Engine Sputtering: When Starting, Accelerating (Fixed)

Engine Sputtering when starting

Engine spluttering when starting, accelerating, or while driving is easily one of the more common vehicle problems. Thankfully, 90% of the time, it should be an easy problem to fix.

With a bit of mechanical knowledge, you could probably fix the problem from the comfort of your own home.

On this page, we want to give you an overview of the reasons why your engine may be spluttering. Of course, we will also tell you exactly how to fix the problem. In some cases, this may mean a trip to your local mechanic.

Out Of Gas

You would think that this one would be obvious, but you would be surprised at the number of people that think their engine is on the ‘out’ when really it is nothing more than a case of their vehicle being on the brink of running out of gas.

If your vehicle is running out of gas, then barely anything will be getting into the engine. This will cause a spluttering sound.

Thankfully, this is one of the problems that you should have no issues fixing yourself. We are going to assume that you are well-versed in filling up your vehicle! 

Read also >> Does Revving Your Engine in Park Damage It? (Here Is Why)

Broken Spark Plugs

This is probably the most common reason for an engine spluttering and, thankfully, an issue that you can easily rectify yourself. Perhaps the most challenging thing to do is track down the right spark plugs for your vehicle.

Although, if you can’t find the right spark plugs in your local area, then you will find countless websites online that have the spark plugs for you.

Once you have the spark plugs, pull out your vehicle’s manual. This will tell you where the spark plugs are. You will need to unscrew the old spark plugs using a wrench or a socket set.

Once you have located the spark plugs, gently undo them using your wrench or socket set. They should come out easily. If they do not, then you can spray a small amount of oil in there.

It is important that you do not put too much pressure on the spark plugs. They are pretty sensitive car parts and if you put too much pressure on them, there is a good chance that they can just crack.

If that happens, then you are going to need to make a beeline for your local mechanic. It isn’t a problem that you can fix yourself. 

You will need to reverse the process to put your new spark plugs back in. However, you will need to use a torque wrench for this. Spark plugs can only be put in at a specific ‘tightness’.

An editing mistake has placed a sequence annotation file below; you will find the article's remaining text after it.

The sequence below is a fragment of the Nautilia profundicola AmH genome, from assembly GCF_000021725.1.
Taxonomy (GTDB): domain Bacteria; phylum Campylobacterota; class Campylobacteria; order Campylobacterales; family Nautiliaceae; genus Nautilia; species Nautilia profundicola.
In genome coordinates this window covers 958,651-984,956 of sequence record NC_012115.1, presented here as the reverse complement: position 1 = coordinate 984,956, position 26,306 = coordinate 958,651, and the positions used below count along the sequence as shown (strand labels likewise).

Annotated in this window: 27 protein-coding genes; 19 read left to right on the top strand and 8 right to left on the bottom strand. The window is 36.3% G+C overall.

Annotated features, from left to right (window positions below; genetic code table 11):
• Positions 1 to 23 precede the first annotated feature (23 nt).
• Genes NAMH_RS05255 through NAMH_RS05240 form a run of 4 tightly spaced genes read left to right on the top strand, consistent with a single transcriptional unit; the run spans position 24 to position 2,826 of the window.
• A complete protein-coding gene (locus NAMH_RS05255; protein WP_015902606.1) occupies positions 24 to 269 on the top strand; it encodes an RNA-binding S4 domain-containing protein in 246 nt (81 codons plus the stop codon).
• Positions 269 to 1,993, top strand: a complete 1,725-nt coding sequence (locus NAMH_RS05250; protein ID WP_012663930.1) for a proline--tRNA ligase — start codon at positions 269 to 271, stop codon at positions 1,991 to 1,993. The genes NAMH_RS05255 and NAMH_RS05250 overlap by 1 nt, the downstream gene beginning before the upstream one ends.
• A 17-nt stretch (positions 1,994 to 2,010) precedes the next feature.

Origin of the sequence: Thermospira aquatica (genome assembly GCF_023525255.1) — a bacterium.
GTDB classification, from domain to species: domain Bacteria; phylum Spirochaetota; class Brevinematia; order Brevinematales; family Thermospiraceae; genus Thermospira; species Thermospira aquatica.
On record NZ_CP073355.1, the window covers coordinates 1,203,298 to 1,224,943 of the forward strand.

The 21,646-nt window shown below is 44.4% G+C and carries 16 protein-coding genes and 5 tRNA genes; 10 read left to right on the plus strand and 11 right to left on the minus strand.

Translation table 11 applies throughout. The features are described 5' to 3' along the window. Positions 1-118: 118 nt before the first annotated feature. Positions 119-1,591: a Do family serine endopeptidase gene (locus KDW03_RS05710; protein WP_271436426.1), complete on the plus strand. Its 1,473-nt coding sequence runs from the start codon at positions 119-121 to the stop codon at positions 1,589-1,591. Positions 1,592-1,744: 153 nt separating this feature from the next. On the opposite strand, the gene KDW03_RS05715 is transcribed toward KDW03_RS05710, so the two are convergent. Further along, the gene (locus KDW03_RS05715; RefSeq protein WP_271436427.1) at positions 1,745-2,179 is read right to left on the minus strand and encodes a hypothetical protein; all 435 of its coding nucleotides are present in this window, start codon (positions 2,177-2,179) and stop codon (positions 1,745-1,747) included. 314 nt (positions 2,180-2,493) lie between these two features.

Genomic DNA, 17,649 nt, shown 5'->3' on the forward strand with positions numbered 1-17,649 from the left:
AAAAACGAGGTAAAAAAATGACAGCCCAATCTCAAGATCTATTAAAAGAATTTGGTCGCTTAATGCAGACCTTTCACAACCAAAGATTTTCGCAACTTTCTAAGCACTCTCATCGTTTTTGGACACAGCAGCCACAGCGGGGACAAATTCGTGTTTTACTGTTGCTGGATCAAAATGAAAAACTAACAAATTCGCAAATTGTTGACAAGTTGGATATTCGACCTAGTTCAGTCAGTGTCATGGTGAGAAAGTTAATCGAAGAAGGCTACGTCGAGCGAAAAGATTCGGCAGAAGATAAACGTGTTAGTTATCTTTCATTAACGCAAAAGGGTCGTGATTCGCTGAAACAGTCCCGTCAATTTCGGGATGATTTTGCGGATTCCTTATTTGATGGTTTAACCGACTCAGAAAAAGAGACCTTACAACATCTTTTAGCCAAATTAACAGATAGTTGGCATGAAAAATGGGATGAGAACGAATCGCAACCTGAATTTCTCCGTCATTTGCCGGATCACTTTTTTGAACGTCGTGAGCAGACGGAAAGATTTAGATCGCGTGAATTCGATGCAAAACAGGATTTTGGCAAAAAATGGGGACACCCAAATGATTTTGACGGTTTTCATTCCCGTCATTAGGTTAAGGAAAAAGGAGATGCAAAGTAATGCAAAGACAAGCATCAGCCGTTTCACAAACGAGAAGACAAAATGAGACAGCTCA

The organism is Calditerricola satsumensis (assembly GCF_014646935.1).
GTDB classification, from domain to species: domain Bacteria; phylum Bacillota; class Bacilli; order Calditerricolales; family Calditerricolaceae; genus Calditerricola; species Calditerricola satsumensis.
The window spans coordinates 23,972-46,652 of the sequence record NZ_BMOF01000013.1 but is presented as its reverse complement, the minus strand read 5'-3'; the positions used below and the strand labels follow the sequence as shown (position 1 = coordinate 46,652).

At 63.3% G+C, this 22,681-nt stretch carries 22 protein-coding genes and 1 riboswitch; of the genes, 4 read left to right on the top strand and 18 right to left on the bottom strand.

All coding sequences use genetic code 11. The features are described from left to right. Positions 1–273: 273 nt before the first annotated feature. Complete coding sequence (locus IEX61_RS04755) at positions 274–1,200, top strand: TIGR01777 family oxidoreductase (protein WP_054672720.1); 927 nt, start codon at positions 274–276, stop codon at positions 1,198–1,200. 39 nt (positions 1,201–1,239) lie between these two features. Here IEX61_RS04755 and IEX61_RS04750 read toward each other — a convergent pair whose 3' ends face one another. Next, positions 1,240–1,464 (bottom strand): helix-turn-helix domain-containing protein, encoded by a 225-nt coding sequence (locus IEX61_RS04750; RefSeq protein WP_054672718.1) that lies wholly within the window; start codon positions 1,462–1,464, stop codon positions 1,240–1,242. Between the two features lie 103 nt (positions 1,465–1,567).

Your vehicle’s manual will tell you exactly how to fit the spark plug into your vehicle. It does vary a little from model to model, so it is impossible for us to give you a step-by-step of how to fix this.

Read also >> Can a Broken Spark Plug Damage Engine? (Here Is What To Do)

Clogged Air Filter  

If it isn’t your spark plugs, then there is a good chance that it is your vehicle’s air filters. Technically, these should be replaced every one to two years (whenever you have your service), but there are some people that will skip the replacement, just to save a bit of money.

This has always been odd to us since a clogged air filter doesn’t cost a whole lot to replace. You may need to replace it more frequently if you spend a lot of time driving in dusty locations.

Again, you will need to consult your vehicle’s manual to know what to do here, since the air filter will be located in different places.

It is really just a ‘swap job’. Pull out the old air filter and slide a new one into place. The only thing that you really need to be thinking about is ensuring that you have picked up the correct air filter, but any car parts supplier should be able to help you with that part.

Dirty Fuel Injectors 

The job of the fuel injectors is pretty descriptive. Your vehicle will likely have a few of them.

While it is rare, they can get clogged up if you have been using low-quality fuel (or there is an issue elsewhere in your vehicle). This can lead to less fuel than intended getting into the engine which is going to cause it to splutter.

You can’t really ‘clean’ out dirty fuel injectors. You will need to replace them, although they tend to be quite an affordable component to replace. 

While, in theory, removing fuel injectors seems simple, it isn’t. A lot can go wrong and, in some cases, what can go wrong is incredibly dangerous.

This is a job that you will probably need to leave in the hands of professionals. 

Failing Sensors

The next most common reason for engine spluttering will be failing sensors. Unfortunately, this is not a problem that you can fix yourself. Without having an OBD2 scanner to hand, you may not even be able to diagnose it yourself.

However, we do suggest that you pick up an OBD2 scanner if you plan on doing a lot of vehicle maintenance. It will save you almost constant trips to the mechanic to get your vehicle diagnosed. 

There are two sensors in your vehicle that can cause engine spluttering:

  • Oxygen Sensors
  • Mass Airflow Sensors

The oxygen sensor is something that may not have an immediate impact on your engine. It really impacts the exhaust fumes. This, eventually, causes engine trouble. This can lead to the engine spluttering.